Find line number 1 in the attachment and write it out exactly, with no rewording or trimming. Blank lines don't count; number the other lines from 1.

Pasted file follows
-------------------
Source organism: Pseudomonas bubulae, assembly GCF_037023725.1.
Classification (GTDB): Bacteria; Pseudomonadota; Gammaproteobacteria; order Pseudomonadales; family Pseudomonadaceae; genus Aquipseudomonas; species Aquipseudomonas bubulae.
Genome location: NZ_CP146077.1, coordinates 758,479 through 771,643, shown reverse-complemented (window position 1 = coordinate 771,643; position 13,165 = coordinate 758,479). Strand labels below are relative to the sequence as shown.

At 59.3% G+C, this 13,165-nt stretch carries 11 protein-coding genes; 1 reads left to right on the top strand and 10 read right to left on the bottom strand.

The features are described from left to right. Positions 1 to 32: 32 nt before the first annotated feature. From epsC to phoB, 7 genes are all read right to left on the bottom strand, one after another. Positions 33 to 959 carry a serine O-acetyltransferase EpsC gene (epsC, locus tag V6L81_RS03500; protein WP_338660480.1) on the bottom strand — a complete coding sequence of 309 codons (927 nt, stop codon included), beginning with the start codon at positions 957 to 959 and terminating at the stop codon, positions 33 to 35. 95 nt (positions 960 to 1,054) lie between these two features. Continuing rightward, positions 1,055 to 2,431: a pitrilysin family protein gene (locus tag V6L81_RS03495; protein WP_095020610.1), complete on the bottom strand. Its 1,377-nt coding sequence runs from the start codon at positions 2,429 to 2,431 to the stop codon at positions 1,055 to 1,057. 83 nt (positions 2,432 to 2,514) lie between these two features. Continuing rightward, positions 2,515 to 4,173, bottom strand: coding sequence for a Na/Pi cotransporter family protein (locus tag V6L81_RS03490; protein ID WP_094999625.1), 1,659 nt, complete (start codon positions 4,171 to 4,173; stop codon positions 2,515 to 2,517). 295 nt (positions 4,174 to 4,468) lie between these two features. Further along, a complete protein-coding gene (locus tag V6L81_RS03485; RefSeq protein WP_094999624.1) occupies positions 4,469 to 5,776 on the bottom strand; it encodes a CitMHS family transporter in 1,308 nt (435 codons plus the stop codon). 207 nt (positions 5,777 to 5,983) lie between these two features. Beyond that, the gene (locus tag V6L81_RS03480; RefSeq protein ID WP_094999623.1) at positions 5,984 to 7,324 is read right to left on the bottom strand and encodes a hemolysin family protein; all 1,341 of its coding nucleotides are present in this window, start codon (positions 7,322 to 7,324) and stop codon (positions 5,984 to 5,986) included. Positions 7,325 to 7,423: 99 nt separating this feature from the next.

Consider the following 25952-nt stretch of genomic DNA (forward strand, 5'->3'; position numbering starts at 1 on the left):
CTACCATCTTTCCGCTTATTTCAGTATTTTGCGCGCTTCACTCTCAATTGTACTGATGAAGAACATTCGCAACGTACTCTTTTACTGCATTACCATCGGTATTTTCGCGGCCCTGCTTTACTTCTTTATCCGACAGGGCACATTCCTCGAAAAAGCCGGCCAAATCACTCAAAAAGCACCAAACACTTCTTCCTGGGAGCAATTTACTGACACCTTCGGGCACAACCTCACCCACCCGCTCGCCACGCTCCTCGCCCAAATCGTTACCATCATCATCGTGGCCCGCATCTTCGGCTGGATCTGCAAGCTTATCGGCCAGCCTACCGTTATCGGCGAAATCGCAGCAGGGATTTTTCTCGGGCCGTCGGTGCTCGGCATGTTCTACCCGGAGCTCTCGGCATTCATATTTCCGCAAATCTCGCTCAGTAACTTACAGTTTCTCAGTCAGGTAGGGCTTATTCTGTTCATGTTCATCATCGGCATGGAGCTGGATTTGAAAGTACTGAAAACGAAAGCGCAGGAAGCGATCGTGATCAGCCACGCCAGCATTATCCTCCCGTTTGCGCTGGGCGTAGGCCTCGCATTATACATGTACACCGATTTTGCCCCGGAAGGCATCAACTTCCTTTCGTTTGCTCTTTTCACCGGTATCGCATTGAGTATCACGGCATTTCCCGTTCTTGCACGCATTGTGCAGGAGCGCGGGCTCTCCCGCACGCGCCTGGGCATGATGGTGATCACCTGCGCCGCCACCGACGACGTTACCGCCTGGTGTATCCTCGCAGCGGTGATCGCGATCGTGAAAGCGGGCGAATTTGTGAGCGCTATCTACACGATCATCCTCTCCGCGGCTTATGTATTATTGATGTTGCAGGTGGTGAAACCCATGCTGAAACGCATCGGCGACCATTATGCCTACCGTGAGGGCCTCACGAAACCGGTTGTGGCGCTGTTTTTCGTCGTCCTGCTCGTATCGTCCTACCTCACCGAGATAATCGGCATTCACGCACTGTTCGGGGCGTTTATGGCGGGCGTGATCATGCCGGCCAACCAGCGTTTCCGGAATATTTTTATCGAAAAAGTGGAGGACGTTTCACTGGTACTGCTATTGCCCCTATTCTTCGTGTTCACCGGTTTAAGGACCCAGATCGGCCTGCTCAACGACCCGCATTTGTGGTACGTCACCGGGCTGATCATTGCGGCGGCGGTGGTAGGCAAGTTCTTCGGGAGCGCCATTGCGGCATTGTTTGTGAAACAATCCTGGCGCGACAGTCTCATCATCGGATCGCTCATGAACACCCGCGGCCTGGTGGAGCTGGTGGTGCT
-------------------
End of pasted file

Source organism: Pseudomonas bubulae, assembly GCF_037023725.1.